By Dennis Abrams
When Publishing Perspectives launched The Play’s The Thing, our worldwide online reading group of the plays and sonnets of William Shakespeare, we did so with the headline “Summit Mt. Shakespeare With Our Year-Long Reading Group.” Well, it’s been nearly two years since we began our climb, but it’s safe to say we’ve reached the summit: starting today, we begin our reading of Shakespeare’s greatest tragedy, King Lear. But it’s so much more than just that his greatest tragedy.
Harold Bloom argues that Lear, along with Hamlet, “show[s] an infinitude that transcends the limits of literature…the Iliad, the Koran, Dante’s Comedy, Milton’s Paradise Lost are the only rival works in what could still be called Western tradition.”
To G. Wilson Knight, “King Lear gives one the impression of life’s abundance magnificently compressed into one play. No Shakespearean work shows so wide a range of sympathetic creation; we seem to be confronted, not with certain men and women only, but with mankind…The play is a microcosm of the human race.”
And in the words of Samuel Johnson, “The Tragedy of Lear is deservedly celebrated among the dramas of Shakespeare. There is perhaps no play which keeps the attention so strongly fixed; which so much agitates our passions and interests our curiosity. The artful involutions of distinct interests, the striking opposition of contrary characters, the sudden changes of fortune, and the quick succession of events, fill the mind with a perpetual tumult of indignation, pity, and hope. There is no scene which does not contribute to the aggravation of the distress or conduct of the action, and scarce a line which does not conduce to the progress of the scene. So powerful is the current of the poet’s imagination, that the mind, which once ventures within it, is hurried irresistibly along.”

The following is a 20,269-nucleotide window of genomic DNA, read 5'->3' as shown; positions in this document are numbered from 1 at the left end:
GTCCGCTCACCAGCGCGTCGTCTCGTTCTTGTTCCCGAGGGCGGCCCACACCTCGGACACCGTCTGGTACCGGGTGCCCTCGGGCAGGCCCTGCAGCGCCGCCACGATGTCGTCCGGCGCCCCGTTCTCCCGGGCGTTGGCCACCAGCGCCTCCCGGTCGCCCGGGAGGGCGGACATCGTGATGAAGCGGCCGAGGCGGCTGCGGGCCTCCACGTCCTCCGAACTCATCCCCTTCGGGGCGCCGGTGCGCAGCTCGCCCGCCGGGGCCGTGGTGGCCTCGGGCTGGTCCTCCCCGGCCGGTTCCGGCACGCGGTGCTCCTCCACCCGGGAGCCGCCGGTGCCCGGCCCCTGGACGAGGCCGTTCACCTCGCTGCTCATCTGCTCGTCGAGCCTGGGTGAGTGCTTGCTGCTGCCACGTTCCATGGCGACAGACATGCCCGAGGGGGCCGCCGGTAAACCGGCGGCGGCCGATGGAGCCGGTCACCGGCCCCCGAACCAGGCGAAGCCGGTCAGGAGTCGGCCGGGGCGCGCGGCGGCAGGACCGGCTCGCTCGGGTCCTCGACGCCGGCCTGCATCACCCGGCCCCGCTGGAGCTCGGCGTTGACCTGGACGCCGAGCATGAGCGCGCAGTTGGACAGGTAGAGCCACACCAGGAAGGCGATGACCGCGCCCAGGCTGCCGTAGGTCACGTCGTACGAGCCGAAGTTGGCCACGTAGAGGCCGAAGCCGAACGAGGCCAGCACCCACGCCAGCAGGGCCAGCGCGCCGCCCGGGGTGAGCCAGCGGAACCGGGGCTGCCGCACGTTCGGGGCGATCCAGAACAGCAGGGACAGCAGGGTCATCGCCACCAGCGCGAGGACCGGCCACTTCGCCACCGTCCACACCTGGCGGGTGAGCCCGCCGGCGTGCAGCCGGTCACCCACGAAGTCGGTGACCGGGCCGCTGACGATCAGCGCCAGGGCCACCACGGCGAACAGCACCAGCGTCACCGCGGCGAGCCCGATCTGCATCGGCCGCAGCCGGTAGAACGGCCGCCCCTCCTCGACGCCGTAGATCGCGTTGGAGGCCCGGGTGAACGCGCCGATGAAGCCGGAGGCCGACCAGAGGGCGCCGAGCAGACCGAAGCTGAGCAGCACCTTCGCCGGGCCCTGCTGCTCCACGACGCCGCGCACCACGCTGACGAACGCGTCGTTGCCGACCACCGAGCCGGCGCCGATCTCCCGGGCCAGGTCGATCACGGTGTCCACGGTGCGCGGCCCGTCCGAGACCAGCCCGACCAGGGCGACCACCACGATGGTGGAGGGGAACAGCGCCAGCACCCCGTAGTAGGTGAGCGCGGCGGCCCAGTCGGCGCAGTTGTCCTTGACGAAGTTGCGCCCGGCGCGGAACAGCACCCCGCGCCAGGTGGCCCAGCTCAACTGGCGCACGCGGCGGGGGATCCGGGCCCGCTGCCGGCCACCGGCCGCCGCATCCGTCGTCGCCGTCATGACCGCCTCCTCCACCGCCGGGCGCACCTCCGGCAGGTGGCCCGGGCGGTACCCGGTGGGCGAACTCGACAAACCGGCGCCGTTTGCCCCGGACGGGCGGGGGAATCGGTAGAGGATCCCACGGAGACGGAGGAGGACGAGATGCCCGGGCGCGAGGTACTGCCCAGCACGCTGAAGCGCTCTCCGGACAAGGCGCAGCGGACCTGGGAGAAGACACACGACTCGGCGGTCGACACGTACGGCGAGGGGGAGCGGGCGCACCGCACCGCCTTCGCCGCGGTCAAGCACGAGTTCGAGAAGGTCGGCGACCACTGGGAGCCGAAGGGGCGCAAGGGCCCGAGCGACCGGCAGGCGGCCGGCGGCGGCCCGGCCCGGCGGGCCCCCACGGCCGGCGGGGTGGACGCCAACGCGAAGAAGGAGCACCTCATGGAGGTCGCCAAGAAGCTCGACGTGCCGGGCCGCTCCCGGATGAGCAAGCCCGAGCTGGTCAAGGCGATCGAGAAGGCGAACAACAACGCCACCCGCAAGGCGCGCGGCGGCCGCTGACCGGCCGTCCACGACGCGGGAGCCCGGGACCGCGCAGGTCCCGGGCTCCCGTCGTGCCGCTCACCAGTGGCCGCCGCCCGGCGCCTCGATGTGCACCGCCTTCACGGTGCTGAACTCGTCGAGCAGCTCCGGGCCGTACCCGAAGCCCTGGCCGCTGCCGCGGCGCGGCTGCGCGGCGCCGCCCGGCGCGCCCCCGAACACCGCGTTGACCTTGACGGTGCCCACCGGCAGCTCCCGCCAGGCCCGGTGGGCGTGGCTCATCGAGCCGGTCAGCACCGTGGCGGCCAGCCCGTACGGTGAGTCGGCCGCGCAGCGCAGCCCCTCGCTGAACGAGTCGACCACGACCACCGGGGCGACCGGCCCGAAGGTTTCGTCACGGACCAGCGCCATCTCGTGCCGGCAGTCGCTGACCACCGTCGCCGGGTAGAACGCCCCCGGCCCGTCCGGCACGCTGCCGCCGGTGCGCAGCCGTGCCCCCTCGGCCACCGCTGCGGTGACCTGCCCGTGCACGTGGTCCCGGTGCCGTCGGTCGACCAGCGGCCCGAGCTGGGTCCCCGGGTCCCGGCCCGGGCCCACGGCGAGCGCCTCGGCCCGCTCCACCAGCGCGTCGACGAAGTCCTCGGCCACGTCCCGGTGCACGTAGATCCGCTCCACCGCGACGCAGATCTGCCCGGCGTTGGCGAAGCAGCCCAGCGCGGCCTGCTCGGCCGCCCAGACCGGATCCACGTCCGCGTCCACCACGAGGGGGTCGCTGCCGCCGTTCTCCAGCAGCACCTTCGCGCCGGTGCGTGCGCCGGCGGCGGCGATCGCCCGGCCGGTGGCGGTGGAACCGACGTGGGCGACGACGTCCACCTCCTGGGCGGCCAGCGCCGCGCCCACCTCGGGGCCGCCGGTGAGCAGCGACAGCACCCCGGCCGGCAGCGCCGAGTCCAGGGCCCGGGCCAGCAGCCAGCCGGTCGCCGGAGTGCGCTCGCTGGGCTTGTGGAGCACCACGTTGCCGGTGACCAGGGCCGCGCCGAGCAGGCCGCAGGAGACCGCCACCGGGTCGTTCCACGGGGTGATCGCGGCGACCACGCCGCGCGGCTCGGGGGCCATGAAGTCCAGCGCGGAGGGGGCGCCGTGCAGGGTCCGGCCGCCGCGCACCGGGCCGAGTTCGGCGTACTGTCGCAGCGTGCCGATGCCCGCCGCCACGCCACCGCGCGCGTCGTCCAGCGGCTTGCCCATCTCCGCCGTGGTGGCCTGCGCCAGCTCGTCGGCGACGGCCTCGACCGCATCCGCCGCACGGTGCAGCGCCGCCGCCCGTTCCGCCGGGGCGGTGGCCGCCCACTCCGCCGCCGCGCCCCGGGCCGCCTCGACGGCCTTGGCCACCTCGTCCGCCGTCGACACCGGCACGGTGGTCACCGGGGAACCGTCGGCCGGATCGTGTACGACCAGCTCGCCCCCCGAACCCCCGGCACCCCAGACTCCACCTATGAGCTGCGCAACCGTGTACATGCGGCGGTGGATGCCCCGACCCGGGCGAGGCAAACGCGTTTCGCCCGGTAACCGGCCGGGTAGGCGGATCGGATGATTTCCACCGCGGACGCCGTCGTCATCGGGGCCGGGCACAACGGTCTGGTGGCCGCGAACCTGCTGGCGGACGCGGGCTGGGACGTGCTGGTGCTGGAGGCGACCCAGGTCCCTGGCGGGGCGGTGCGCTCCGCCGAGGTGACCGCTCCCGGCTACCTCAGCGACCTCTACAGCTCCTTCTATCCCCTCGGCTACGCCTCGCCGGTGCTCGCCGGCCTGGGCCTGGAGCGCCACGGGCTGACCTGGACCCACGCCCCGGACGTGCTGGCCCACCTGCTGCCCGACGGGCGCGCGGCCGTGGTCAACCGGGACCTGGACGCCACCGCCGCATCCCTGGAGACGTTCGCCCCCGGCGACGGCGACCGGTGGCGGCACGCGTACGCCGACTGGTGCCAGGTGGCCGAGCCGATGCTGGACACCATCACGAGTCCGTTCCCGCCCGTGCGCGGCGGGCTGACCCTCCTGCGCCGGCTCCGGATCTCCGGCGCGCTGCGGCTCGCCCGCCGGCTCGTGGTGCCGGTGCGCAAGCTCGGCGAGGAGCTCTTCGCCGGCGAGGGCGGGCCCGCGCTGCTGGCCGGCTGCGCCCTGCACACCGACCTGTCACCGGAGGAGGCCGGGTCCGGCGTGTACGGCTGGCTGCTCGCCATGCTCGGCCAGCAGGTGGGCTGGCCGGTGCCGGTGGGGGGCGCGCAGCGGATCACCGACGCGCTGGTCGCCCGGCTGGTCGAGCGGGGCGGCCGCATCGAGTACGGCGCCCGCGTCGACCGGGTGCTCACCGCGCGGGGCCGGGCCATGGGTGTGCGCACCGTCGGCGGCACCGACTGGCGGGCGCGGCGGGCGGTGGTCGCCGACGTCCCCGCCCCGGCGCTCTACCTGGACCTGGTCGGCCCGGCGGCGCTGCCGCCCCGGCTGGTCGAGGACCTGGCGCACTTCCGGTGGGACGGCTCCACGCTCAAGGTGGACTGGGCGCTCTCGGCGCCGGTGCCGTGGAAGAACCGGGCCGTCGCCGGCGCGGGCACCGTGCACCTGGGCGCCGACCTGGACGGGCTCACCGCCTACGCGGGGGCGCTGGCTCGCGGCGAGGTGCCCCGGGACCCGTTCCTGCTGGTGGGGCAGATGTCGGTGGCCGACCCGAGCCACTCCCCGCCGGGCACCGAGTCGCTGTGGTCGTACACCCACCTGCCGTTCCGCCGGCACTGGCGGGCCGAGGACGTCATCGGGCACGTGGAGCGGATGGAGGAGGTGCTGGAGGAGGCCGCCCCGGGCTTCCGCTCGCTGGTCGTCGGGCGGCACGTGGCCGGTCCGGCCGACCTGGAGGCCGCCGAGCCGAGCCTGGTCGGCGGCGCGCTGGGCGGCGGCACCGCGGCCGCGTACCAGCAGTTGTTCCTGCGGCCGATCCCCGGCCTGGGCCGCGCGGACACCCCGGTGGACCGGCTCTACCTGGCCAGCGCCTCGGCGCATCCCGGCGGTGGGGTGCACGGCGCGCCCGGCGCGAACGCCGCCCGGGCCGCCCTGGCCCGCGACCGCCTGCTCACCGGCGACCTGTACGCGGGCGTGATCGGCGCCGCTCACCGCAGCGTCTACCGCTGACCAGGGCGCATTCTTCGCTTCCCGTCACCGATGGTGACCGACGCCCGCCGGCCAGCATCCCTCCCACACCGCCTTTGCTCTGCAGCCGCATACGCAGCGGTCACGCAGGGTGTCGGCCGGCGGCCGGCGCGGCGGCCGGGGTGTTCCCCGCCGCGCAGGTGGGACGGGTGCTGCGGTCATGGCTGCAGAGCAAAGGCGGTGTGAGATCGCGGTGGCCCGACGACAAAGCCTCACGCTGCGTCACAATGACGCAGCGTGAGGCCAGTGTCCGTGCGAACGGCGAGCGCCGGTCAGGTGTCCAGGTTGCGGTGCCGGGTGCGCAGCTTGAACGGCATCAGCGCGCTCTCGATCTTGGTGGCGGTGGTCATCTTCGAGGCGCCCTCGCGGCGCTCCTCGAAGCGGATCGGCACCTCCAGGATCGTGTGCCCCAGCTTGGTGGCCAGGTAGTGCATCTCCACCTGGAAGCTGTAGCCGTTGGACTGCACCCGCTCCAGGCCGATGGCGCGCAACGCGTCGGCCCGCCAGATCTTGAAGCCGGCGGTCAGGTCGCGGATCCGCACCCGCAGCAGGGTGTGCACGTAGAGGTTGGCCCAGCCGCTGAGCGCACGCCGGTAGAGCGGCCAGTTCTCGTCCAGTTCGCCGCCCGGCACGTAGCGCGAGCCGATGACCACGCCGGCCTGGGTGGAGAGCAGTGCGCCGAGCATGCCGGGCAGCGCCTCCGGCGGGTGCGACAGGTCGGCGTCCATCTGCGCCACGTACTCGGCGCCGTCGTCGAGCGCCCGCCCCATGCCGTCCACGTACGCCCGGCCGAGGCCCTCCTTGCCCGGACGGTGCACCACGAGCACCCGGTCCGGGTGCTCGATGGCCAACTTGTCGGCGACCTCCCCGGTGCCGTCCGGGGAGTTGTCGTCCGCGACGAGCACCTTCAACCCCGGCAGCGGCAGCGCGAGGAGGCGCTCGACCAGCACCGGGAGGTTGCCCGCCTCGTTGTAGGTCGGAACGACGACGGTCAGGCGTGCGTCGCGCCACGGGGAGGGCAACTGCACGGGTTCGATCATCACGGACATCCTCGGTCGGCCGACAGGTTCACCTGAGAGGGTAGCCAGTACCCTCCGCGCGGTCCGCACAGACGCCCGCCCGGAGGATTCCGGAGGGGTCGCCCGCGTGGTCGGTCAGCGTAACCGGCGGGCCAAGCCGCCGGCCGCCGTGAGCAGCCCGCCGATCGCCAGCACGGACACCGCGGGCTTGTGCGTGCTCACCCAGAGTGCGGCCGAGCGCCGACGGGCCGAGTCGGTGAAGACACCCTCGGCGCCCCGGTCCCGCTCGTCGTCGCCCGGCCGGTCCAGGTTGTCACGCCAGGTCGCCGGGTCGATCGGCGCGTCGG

If you’ve ever thought about reading Lear, now’s the time. We hope you’ll join us.
Join in the reading and conversation at The Play’s the Thing.